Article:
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Writer:Yuta Sakaguchi

Hi, I’m Yuta. I grew up and live in Yokohama, a port city near Tokyo. I once lived in Kichijoji, located in the western part of Tokyo. I love walking around a street and taking pictures. On my article I introduce attractions mainly of Tokyo with many wonderful pictures. Please enjoy them!

Enjoy Jinrikisha (Rickshaw) in Asakusa, Tokyo!

December 25, 2015

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Jinrikisha (Rickshaw) and Kaminarimon Gate

Outline

I highly recommend riding on a Jinrikisha (Rickshaw) when you visit Asakusa. Jinrikisha is a 2-wheeled passenger cart that is pulled by a rickshaw runner. It was invented in Japan in 1869 and the commercial operation of Rickshaws started in Nihonbashi, Tokyo from 1870. At the time, it was a relatively cheap mode of transportation and passengers could get to their destination more conveniently than before. As a result, it became very popular and spread to other Asian countries in the early 20th century. Their usage as a means of transport declined in Japan after the middle of the 20th century, however, they are still well-known for being used as a unique mode of transportation for guided tours in sightseeing locations such as Asakusa, Kamakura and Kyoto. Many of the Jinrikisha have two-person occupancy seats. This time I had a chance to speak with Mr. Sugiura of Kurumaya, who introduced me to the finer points of Jinrikisha and how to further enjoy it in Asakusa.


Jinrikisha (Rickshaw)

The appeal of Jinrikisha

3 factors make the Jinrikisha a unique and great experience: a comfortable ride, the guide (rickshaw runner) and being able to take nice photographs. The speed of the Jinrikisha is somewhere between walking and riding a bike, and although the rickshaw isn’t the smoothest ride, a lot of people like the comfortable vibrations and would describe them as “soothing”. The runner is very knowledgeable about the area and can provide you with a lot of inside information about the history and culture that you wouldn’t normally get otherwise. If you are interested in taking photos, he will take you to places where you can get great shots from your camera. Did I mention that you can do all of this from the comfort of your very own seat! The training period for rickshaw runners in Kurumaya is one month, and the many attractions of Asakusa and recommended courses are thoroughly hammered into the students via a very thick textbook.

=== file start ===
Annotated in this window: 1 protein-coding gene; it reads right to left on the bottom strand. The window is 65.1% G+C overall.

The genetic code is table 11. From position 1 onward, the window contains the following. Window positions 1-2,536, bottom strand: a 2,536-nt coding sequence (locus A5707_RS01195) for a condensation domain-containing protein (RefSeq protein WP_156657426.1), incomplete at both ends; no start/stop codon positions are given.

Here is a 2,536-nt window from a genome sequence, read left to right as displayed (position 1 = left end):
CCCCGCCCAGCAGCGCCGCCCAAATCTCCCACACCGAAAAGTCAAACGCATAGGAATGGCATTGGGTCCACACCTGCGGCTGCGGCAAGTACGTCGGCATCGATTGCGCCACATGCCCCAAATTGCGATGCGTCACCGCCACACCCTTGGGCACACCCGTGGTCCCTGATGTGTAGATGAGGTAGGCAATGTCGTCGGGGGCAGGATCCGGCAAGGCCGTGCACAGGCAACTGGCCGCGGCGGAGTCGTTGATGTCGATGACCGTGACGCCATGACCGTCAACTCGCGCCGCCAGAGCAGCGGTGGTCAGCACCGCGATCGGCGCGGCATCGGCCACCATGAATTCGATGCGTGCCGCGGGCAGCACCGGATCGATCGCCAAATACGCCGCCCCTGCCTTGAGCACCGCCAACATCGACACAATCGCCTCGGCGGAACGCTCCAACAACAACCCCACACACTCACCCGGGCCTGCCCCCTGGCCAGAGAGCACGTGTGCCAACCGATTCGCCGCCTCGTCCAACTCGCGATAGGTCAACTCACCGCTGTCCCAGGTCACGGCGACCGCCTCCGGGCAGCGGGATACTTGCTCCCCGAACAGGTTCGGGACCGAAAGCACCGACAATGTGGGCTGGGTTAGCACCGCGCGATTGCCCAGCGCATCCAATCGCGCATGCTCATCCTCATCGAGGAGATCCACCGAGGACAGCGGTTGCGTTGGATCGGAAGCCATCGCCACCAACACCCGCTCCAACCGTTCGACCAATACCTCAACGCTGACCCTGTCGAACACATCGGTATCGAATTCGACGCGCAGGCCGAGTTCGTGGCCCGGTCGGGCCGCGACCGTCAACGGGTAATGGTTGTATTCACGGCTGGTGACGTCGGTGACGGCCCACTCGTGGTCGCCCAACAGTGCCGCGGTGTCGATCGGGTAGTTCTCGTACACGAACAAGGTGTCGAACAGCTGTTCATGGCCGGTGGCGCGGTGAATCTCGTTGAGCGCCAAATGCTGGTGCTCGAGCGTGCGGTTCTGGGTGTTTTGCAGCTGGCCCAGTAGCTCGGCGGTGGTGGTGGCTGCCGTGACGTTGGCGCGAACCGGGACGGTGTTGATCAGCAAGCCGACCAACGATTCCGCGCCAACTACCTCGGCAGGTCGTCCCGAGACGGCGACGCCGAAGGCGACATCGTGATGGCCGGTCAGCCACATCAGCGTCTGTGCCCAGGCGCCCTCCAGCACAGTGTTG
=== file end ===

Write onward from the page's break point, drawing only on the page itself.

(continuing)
The training for rickshaw runners in Kurumaya


A special picture of Jinrikisha's own

How to enjoy Jinrikisha in Asakusa

With many historical attractions, such as Sensoji Temple, Asakusa is a town that complements the Jinrikisha very well. Currently, there are over 150 Jinrikisha operating in Asakusa! The Asakusa Engei Hall, Kannonura, Demboin Street and Sumida Park (you can see the Tokyo Skytree very well from Sumida Park!) are all highly recommended locations. If you want to ride a Jinrikisha, you can catch one at the front of the Kaminarimon Gate of Sensoji Temple, where there will be some runners eagerly waiting for their next passengers. Provide the runner with information, such as the amount of time you’d like to spend and the places you’d like to go, and the runner will figure out the best course for you!


The Asakusa Engei Hall


Kannonura


Demboin Street


Sumida Park

Although there are an infinite amount of Jinrikisha courses available depending on your parameters, Kurumaya’s one section courses and their 30 minute courses are particularly popular. The one section course starts from Kaminarimon Gate to a location roughly a kilometer from the gate; it’s a quick and easy way to experience the Jinrikisha. Another route through Demboin Street and Sumida Park (a great place if you want to see the Tokyo Skytree) is also highly recommended. The 30 minute courses are great for people who would like to delve deeper into what Asakusa has to offer. Popular courses include, a westward course running west of Nakamise Street towards the crowded Asakusa Rokku and Demboin Street area, and a course running eastbound from Nakamise Street to locations such as the Nitenmon Gate of Sensoji Temple and Sumida Park.

The experience of riding in a Jinrikisha, with your very own rickshaw runner feeding you inside information about the area, will undoubtedly provide you with a special one-of-a-kind perspective of Asakusa. So why not take a ride in a Jinrikisha next time you’re in Asakusa?

Kurumaya’s runners are located a short ways from Kaminarimon Gate in the direction of the Sumida River. Kurumaya has many highly-knowledgeable runners and some of them can even speak English and/or Korean. They will provide you with an industry best, record-low price! Furthermore, if you show this article to the runners of Kurumaya, you can get a 10% off their 8,000 yen, 30 minutes course!


Jinrikisha of Kurumaya


Of course, you can go in the direction to Tokyo Skytree

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